One Thousand Monsters [book]

Do you have a favourite writer or band or artist who you think should be more popular than they are? Kim Newman falls into that bracket for me. I suppose his blend of supernatural stories and truckloads of obscure pop-culture references don’t really appeal to the mainstream. He’s not gory enough for the hardcore horror fans, but doesn’t trade in the descriptions of pretty clothes and prettier boys that seems to appeal to the other end of the market. So One Thousand Monsters will probably only get picked up by those who appreciate what fun his books are.

That’s a shame really, because this novel slots into Newman’s Anno Dracula cycle, and represents a real return to form after the disappointing Johnny Alucard. Not up with the series? Anno Dracula is set in Victorian London, where Drac has married the widowed Queen Victoria and Jack the Ripper – Jack Seward – is killing vampire prostitutes in the East End. The Bloody Red Baron has a WWI setting; the now-exiled undead Prince Consort has gained influence in Germany and is creating a squadron of undead super-flyers. Dracula Cha Cha Cha is set in 1950s Rome at the time of Dracula’s next wedding, a swirl of movie references in that one. And Johnny Alucard is at the end of the 20th century.

One Thousand Monsters turns the clock back to the 1890s, and sees Newman’s returning original character Genevieve Dieudonne plus a boatload of vampires who’ve antagonised Dracula seeking sanctuary in Japan, where they come to realise they’re penned in and under threat. Sometimes Newman’s plots don’t hold together as satisfyingly as I’d like, but this one does, which is good because my knowledge of Japanese mythology, film and literature is really, really poor. I thought Johnny Alucard had a weak plot, but spotting the pop-culture references was a constant source of fun and helped hold things together and keep me reading. Not getting the references in One Thousand Monsters meant the storyline had to carry things. And it does.

I did Google references as I read, because I’m like that, but you don’t need to. All the same, I think it’s best when you get them straight away, which is probably why Anno Dracula and Bloody Red Baron are my favourite books in the series. The stories are strong, and I understand the kaleidoscope of references immediately, which means they impact on an almost subconscious level. I think to get the most out of One Thousand Monsters you really need to have a love of Japanese culture, both historic and modern pop culture. Folkloric monsters like kasa-obake (an umbrella monster, yes really) and Yuki-onna, Lady of the Snow, rub shoulders with the samurai from Kurosawa's Yojimbo. Even the book's title is a riff on that of a Japanese horror film of the 1960s, One Hundred Monsters.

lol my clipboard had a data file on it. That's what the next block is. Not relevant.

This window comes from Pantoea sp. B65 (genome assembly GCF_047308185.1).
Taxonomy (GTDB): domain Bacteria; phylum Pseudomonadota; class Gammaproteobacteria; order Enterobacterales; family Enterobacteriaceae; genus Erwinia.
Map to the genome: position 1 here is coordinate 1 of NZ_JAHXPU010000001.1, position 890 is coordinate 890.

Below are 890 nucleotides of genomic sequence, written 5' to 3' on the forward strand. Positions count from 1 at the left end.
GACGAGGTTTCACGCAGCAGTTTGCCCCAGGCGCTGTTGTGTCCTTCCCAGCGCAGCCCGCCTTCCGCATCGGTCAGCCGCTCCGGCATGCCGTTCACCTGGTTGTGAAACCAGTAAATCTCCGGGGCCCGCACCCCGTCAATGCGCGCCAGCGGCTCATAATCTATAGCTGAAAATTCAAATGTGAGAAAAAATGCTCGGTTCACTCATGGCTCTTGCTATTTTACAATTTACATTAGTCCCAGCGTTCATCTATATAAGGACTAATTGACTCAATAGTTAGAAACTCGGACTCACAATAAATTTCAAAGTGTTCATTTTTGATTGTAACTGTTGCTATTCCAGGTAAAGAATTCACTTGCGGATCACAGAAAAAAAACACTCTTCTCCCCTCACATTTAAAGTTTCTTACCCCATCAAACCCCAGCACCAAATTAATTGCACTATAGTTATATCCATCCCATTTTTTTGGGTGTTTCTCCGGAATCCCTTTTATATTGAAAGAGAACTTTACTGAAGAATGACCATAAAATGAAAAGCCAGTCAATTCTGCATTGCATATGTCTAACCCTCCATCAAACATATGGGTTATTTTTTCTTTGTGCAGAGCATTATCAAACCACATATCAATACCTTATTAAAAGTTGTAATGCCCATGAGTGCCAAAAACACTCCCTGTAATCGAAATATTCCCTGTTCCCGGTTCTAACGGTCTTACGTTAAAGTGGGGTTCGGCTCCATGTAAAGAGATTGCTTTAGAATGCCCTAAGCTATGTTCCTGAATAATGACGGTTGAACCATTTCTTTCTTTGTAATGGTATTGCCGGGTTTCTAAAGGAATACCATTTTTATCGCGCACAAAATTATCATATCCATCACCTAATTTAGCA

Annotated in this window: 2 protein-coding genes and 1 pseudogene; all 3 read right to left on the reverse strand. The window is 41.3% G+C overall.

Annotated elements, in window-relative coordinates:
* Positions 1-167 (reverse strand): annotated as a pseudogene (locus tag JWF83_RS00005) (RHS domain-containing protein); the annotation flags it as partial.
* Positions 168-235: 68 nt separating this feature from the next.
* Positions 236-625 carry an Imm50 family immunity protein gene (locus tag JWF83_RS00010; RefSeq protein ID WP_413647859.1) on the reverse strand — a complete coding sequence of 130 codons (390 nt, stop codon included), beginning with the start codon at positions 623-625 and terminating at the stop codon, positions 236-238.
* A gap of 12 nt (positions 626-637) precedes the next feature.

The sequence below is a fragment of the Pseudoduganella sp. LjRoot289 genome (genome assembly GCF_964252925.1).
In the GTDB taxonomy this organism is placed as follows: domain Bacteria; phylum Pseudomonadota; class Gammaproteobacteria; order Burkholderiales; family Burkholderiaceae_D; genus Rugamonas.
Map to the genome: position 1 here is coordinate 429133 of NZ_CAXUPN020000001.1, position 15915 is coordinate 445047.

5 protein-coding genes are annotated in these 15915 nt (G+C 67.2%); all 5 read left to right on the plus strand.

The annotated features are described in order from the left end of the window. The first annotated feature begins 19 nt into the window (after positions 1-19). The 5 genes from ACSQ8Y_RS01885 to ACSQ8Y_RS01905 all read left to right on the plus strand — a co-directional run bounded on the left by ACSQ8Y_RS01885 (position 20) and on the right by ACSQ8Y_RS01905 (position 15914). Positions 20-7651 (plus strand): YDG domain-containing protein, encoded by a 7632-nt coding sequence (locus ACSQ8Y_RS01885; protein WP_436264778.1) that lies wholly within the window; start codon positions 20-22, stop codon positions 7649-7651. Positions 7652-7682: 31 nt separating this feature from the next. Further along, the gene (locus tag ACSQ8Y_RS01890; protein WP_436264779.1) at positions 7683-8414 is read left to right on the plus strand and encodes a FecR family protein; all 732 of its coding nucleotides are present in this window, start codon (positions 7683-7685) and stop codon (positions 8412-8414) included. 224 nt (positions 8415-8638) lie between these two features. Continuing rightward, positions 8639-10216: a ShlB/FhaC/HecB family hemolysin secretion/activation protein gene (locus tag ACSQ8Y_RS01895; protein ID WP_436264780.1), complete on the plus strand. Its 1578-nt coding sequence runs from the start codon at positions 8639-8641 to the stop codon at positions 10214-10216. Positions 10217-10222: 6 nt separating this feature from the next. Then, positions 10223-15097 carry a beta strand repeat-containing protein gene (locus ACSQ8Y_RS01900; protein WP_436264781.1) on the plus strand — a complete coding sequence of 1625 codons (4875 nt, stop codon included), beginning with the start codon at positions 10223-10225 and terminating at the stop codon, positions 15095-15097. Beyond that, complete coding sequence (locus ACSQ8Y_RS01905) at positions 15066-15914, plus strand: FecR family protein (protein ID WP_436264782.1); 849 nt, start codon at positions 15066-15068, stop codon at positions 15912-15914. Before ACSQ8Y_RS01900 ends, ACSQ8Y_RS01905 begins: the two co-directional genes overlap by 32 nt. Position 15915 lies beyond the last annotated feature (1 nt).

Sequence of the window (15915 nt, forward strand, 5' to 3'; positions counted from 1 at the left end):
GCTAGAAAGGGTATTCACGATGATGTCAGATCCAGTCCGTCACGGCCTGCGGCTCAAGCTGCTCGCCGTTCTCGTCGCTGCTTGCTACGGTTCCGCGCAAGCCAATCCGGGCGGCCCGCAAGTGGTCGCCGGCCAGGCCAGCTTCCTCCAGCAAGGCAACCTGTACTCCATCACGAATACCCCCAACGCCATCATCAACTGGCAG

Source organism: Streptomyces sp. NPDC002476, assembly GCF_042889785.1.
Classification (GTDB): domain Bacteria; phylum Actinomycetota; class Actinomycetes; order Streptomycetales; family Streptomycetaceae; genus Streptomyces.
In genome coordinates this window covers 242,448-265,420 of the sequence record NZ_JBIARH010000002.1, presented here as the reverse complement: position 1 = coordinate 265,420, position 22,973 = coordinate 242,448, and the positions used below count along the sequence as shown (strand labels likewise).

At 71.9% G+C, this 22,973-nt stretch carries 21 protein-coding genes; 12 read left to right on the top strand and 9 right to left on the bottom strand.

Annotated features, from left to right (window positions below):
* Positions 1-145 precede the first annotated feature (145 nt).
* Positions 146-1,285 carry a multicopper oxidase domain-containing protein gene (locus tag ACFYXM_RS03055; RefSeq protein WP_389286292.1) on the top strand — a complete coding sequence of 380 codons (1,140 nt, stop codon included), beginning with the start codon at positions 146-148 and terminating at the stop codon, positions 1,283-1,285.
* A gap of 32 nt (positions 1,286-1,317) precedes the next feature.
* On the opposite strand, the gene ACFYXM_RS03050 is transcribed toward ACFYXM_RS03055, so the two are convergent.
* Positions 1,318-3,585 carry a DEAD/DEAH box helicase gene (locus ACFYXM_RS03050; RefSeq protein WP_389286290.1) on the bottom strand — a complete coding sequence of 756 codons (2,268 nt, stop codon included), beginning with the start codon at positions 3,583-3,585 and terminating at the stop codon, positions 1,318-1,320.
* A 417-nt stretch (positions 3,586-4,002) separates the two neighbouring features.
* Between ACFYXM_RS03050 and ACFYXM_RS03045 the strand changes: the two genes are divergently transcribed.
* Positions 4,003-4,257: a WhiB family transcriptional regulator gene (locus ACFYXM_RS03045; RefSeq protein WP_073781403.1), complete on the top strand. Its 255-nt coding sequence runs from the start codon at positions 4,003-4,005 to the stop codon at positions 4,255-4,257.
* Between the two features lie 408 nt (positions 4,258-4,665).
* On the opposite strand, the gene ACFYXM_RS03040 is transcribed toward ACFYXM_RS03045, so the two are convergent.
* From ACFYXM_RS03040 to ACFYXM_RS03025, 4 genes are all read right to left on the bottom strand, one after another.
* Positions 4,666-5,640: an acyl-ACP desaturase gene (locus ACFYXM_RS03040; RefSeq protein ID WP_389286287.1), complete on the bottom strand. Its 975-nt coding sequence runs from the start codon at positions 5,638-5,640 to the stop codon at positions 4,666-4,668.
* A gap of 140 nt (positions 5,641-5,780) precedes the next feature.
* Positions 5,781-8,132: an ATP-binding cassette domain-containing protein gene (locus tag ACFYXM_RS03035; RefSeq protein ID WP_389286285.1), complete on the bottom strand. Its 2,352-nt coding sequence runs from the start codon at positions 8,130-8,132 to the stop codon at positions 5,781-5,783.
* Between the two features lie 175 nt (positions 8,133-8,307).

Would I recommend this? I’d recommend a Newman to everyone, but for readers of this blog I’d choose either Anno Dracula and The Bloody Red Baron (for those who like their vintage early 20th century) or The Man From The Diogenes Club (for lovers of the 60s and 70s - though it's not part of the Anno Dracula series). I’ll still keep this book, mind you...


  1. Sounds intriguing. I must admit I hadn't heard of Kim Newman, so this is an education. I'd pick up one of your recommendations if I'd come across them. xxx

  2. The premises sound both intriguing and hilarious. I think I'd opt for Anno Dracula myself. Can you imagine these being made into movies- Hah!

  3. That sounds like something Jon would read, we'll have to keep our eyes peeled in the chazzas! x

  4. Thanks Mim, always happy to have some good book recommendations. I haven't heard of this author before but the genre sounds right up my literary street. I think that they sound like great books to be made into a film too. Xx


Post a Comment

Popular Posts